Structure and characterization of a class 3B proline utilization A: Ligand-induced dimerization and importance of the C-terminal domain for catalysis

David A. Korasick, Thameesha T. Gamage, Shelbi Christgen, Kyle M. Stiers, Lesa J. Beamer, Michael T. Henzl, Donald F Becker, John J. Tanner

Research output: Contribution to journalArticle

14 Scopus citations

Abstract

The bifunctional flavoenzyme proline utilization A (PutA) catalyzes the two-step oxidation of proline to glutamate using separate proline dehydrogenase (PRODH) and L-glutamate-semialdehyde dehydrogenase active sites. Because PutAs catalyze sequential reactions, they are good systems for studying how metabolic enzymes communicate via substrate channeling. Although mechanistically similar, PutAs vary widely in domain architecture, oligomeric state, and quaternary structure, and these variations represent different structural solutions to the problem of sequestering a reactive metabolite. Here, we studied PutA from Corynebacterium freiburgense (CfPutA), which belongs to the uncharacterized 3B class of PutAs.A2.7Å resolution crystal structure showed the canonical arrangement of PRODH, L-glutamate- γ-semialdehyde dehydrogenase, and C-terminal domains, including an extended interdomain tunnel associated with substrate channeling.Thestructure unexpectedly revealed a novelopenconformation of thePRODHactive site, which is interpreted to represent the non-activated conformation, an elusive form of PutA that exhibits suboptimal channeling. Nevertheless, CfPutA exhibited normal substrate-channeling activity, indicating that it isomerizes into the active state under assay conditions. Sedimentation-velocity experiments provided insight into the isomerization process, showing that CfPutA dimerizes in the presence of a proline analog andNAD. These results are consistent with the morpheein model of enzyme hysteresis, in which substrate binding induces conformational changes that promote assembly of a high-activity oligomer. Finally, we used domain deletion analysis to investigate the function of the C-terminal domain. Although this domain contains neither catalytic residues nor substrate sites, its removal impaired both catalytic activities, suggesting that it may be essential for active-site integrity.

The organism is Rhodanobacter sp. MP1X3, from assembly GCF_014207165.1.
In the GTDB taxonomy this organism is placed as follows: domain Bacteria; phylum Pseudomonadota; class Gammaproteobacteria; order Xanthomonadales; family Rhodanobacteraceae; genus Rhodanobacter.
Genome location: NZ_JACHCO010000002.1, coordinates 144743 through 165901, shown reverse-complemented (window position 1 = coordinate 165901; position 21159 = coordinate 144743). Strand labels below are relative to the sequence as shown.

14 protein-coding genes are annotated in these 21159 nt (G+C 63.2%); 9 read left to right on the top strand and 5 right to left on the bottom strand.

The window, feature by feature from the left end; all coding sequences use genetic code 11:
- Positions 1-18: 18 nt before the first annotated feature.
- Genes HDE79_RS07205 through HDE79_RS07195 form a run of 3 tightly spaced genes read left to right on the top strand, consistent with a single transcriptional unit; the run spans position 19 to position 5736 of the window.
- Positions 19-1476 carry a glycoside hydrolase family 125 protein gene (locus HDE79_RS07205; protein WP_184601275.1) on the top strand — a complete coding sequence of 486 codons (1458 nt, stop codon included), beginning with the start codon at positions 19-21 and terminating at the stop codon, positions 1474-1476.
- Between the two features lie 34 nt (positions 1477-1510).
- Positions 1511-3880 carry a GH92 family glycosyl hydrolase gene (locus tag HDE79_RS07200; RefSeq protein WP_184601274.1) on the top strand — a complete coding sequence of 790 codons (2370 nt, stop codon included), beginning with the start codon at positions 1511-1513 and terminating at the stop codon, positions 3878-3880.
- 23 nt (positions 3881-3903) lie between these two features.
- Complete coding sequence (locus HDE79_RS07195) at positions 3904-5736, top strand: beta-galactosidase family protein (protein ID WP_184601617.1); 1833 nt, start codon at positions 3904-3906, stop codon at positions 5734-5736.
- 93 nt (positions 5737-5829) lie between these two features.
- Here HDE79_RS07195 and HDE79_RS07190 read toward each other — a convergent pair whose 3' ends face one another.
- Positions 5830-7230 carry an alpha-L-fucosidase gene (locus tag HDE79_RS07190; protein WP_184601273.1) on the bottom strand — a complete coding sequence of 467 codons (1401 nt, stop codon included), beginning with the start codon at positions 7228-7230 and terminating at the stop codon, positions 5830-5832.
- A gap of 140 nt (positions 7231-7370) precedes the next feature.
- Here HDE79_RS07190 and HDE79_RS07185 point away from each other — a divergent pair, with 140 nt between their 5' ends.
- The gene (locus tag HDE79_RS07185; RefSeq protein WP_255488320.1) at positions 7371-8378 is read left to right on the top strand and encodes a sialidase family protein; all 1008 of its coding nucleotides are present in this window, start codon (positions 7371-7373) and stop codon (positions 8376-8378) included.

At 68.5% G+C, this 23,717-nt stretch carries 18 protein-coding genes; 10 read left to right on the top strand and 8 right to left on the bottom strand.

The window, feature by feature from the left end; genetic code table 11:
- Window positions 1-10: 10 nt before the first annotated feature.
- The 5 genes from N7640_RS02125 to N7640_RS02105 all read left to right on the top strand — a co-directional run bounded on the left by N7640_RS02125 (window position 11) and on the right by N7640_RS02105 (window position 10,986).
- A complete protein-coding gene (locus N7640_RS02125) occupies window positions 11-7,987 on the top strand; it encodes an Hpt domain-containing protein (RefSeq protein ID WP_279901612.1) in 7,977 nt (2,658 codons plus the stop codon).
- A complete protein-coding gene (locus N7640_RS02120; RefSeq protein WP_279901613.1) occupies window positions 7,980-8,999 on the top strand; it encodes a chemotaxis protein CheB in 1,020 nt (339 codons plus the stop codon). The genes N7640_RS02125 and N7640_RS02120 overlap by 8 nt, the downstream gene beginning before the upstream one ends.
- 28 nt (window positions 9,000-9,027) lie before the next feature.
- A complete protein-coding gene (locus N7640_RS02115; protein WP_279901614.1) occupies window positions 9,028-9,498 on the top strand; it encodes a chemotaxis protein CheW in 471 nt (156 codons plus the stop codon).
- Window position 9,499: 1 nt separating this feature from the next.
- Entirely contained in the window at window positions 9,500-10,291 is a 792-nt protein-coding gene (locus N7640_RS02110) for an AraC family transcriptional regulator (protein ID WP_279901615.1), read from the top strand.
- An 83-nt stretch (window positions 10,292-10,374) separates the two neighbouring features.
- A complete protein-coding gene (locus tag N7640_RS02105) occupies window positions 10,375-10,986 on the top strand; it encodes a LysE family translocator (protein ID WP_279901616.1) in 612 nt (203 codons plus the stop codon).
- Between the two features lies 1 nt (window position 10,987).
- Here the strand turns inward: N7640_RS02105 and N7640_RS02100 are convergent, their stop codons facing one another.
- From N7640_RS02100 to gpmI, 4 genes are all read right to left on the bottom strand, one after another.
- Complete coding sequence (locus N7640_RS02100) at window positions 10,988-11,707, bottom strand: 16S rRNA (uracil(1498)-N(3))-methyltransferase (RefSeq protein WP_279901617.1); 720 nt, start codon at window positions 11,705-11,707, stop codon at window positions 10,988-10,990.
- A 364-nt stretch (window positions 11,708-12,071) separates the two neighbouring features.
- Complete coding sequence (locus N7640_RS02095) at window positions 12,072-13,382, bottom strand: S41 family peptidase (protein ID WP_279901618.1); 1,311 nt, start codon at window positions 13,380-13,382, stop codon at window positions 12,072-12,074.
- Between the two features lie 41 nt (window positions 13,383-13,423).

Original languageEnglish (US)
Pages (from-to)9652-9665
Number of pages14
JournalJournal of Biological Chemistry
Volume292
Issue number23
DOIs
Publication statusPublished - Jan 1 2017

    Fingerprint

ASJC Scopus subject areas

  • Biochemistry
  • Molecular Biology
  • Cell Biology

Cite this